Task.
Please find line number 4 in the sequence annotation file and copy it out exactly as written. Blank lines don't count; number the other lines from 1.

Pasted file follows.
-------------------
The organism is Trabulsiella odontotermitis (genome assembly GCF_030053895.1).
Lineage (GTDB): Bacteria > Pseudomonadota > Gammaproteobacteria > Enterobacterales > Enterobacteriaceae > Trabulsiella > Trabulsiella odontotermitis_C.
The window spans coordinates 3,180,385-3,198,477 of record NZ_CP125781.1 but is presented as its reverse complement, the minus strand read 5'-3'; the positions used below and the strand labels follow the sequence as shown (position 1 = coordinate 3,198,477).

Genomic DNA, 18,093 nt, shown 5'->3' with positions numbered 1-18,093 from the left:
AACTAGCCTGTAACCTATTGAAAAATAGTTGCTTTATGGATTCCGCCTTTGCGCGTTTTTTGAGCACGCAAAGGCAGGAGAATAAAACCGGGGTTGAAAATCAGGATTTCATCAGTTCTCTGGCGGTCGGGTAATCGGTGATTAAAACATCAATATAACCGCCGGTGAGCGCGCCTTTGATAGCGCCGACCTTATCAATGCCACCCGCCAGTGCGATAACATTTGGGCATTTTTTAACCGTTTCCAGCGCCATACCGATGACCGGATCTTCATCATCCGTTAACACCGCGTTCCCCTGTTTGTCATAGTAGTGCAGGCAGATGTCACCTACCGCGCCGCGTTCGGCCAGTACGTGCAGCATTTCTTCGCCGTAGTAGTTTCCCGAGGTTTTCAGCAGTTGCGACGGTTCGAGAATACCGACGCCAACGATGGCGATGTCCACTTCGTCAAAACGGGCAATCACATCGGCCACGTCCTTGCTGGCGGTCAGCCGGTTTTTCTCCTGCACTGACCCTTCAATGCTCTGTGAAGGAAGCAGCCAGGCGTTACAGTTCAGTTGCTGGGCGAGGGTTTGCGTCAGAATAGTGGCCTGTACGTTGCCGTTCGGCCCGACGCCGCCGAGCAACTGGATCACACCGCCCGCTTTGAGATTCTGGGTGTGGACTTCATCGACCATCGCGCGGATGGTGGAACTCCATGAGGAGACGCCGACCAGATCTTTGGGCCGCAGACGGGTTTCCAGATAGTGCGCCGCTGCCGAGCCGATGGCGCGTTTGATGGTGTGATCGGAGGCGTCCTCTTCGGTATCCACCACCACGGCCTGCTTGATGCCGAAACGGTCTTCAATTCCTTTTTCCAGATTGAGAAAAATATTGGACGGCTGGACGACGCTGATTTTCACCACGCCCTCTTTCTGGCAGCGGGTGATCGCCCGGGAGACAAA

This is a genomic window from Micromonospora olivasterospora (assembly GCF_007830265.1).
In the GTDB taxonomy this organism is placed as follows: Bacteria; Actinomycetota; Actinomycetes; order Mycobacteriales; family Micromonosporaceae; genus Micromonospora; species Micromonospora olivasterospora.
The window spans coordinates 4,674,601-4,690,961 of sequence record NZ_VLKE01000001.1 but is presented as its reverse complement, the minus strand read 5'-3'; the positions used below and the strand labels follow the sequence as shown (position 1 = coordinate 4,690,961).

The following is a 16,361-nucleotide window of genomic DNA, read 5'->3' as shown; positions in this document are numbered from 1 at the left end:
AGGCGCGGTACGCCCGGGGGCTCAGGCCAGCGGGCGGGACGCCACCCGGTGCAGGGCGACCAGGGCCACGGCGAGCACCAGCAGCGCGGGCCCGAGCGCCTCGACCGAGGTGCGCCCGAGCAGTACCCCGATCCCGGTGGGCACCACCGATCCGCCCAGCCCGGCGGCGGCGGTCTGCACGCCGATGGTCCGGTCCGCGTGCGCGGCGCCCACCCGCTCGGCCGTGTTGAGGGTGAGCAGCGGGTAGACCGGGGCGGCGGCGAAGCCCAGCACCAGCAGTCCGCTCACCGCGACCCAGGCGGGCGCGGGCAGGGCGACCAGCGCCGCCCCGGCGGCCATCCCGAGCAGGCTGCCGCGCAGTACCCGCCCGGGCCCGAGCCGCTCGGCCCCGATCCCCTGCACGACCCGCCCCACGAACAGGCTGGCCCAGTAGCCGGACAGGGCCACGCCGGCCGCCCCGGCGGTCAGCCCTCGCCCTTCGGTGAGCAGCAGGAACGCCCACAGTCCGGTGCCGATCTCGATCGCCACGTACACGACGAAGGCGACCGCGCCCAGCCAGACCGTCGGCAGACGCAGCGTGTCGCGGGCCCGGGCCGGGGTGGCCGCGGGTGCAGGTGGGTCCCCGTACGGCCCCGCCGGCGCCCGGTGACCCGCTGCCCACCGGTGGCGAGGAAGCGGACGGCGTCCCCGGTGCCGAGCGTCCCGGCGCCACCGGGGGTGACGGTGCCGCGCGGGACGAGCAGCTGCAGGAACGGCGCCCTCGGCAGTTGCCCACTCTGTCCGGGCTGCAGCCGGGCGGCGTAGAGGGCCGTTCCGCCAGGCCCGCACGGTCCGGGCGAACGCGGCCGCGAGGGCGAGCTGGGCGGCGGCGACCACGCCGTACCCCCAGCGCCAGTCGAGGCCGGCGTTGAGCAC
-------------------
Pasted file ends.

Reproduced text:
Genomic DNA, 18,093 nt, shown 5'->3' with positions numbered 1-18,093 from the left: